Use of the Great Seal

Image of Coat of arms superimposed over the Great Seal

By way of defining the proper and legal use of The Great Seal, it must first be noted that the Michigan Constitution of 1963 provides in Article 3, section 3, "There shall be a great seal of the State of Michigan and its use shall be provided by law."

 

As a result of this constitutional provision, the use of the Great Seal is regulated at some length by state law. The Great Seal Act [1963 PA 19 (2nd Ex. Sess.), MCL 2.41 et seq.] provides that Michigan shall have a Great Seal, and that the Great Seal shall be comprised of the coat-of-arms around which appear the words "great seal of the state of Michigan, A.D. MDCCCXXXV". Section 4 of the Act [MCL 2.44] identified 15 types of state documents that are eligible to receive an impression of the Great Seal. The seal may not be used on any other documents. Indeed, the Attorney General's Office has opined that the executive departments of Michigan state government may not use a facsimile of the Great Seal on their departmental letterheads or bulletins.


Section 5 of the Act [MCL 2.45] further regulates the use of the Great Seal. This section states that no facsimile or reproduction of the Great Seal may be used in any manner unconnected with the official business of the state. Section 6 [MCL 2.46] indicates that a violation of the Great Seal Act is a misdemeanor.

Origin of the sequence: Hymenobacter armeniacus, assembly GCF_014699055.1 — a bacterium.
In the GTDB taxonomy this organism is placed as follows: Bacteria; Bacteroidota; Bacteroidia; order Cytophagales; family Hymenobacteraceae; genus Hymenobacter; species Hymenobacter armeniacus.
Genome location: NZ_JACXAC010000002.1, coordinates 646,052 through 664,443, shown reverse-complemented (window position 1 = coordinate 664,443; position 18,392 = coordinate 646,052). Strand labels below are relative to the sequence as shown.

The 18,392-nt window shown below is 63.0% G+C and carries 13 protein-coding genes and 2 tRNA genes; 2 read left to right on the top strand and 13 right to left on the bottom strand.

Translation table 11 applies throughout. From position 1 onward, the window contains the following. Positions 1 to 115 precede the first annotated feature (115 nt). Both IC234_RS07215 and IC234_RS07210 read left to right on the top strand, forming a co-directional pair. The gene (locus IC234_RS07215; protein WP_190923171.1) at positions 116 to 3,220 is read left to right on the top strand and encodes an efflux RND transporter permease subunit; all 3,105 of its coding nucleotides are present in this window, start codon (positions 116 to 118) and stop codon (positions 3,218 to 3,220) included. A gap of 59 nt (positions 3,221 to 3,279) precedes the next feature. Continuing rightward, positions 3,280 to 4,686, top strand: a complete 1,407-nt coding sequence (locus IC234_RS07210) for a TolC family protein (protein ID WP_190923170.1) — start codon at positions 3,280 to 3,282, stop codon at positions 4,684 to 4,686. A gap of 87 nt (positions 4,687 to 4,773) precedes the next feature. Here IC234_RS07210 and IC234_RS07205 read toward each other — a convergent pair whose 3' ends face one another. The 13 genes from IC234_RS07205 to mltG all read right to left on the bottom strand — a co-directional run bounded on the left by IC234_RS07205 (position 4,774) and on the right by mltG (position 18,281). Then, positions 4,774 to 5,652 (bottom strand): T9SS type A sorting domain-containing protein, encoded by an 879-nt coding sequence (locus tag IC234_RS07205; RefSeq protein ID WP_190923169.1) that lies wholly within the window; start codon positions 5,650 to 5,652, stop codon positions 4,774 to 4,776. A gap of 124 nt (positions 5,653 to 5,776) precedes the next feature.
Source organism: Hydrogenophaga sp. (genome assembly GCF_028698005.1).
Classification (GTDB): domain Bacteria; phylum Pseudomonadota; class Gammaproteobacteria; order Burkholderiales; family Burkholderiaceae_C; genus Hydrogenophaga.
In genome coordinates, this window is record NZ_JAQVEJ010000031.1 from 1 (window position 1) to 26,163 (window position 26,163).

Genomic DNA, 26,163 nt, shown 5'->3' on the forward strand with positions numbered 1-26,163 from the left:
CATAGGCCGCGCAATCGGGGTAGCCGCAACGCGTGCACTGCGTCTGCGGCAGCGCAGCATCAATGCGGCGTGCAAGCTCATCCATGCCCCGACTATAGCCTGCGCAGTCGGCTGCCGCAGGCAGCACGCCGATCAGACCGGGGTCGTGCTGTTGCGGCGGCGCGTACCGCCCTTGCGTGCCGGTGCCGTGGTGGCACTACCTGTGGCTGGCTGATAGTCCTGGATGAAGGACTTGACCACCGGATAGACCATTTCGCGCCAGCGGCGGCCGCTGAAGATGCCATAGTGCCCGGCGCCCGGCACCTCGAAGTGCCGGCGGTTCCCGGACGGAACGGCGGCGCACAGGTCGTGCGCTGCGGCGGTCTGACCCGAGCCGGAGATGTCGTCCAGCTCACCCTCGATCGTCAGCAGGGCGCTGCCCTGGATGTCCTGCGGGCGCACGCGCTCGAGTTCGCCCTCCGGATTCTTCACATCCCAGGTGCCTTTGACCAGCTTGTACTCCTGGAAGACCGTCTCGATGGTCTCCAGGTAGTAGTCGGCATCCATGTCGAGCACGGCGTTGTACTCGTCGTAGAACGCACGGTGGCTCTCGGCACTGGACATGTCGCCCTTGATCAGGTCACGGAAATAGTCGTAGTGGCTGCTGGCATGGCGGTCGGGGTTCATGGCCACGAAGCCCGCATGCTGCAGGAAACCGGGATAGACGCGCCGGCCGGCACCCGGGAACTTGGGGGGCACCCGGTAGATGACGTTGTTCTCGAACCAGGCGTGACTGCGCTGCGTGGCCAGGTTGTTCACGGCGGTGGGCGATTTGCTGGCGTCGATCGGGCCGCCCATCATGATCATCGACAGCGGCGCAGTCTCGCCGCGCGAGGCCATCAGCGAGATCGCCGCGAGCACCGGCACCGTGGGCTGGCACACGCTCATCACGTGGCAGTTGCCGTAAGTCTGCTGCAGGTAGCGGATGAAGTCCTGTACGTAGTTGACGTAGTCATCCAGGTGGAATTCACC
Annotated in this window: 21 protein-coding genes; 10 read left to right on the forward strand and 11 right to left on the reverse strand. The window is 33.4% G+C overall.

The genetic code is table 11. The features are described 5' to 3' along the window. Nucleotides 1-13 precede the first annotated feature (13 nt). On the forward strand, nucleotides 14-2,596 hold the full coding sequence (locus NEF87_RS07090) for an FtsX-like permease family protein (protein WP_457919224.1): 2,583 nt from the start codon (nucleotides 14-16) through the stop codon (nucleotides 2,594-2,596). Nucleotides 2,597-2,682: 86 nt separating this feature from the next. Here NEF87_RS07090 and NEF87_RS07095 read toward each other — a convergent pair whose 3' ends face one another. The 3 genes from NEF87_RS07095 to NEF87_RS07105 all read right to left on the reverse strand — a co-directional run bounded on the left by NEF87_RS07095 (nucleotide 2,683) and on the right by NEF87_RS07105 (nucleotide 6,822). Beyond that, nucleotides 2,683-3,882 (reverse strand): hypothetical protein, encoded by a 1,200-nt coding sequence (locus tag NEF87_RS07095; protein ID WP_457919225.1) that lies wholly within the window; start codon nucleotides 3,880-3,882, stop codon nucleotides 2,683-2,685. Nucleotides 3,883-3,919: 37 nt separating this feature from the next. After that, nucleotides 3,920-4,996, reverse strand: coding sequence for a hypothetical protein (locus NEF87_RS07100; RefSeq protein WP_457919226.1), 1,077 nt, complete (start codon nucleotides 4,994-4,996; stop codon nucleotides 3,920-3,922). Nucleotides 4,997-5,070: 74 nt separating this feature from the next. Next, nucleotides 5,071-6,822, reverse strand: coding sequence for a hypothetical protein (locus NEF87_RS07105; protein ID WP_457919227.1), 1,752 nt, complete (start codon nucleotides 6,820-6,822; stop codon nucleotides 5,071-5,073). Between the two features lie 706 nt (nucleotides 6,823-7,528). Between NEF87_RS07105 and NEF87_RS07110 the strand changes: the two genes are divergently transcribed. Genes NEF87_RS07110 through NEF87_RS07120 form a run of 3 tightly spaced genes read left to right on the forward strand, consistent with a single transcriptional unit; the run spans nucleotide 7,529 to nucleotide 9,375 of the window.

On the other hand, use of the coat-of-arms is less regulated. The Coat-of-Arms and Flag Act [1911 PA 209, MCL 2.21 et seq.] describes the state coat-of-arms and flag. Section 6 of this law directs persons printing and circulating official state documents to place the coat-of-arms on those documents.


The Michigan Penal Code [1931 PA 238, MCL 750.1 et seq.] also addresses use of the coat-of-arms. Section 246 of the Code [MCL 750.246] prohibits mutilating the coat-of-arms. Section 245 [MCL 750.245] prohibits the manufacture and sale, or giving, of articles and merchandise upon which the coat-of-arms is reproduced, to call attention to the article for commercial purposes. Violations of both sections are misdemeanors.


Fortunately, there is statutory exception to the prohibition. Section 247 of the Code [MCL 750.247] indicates that the prohibition does not apply to stationery, printed documents, ornaments, pictures, jewelry, and other productions which depict the coat-of-arms but are unconnected with any advertisement and have no other designs or words thereon.


Based on this exception, private entrepreneurs frequently manufacture and sell a wide variety of products bearing the coat-of-arms. This would include key rings, flags, post cards, lapel pins, coloring books and bottle openers.

 

If you would like to request a camera-ready copy of the Coat of Arms, you may contact the Department of Technology, Management and Budget, Print and Graphic Services, Visual Communications Unit, at 517-322-1889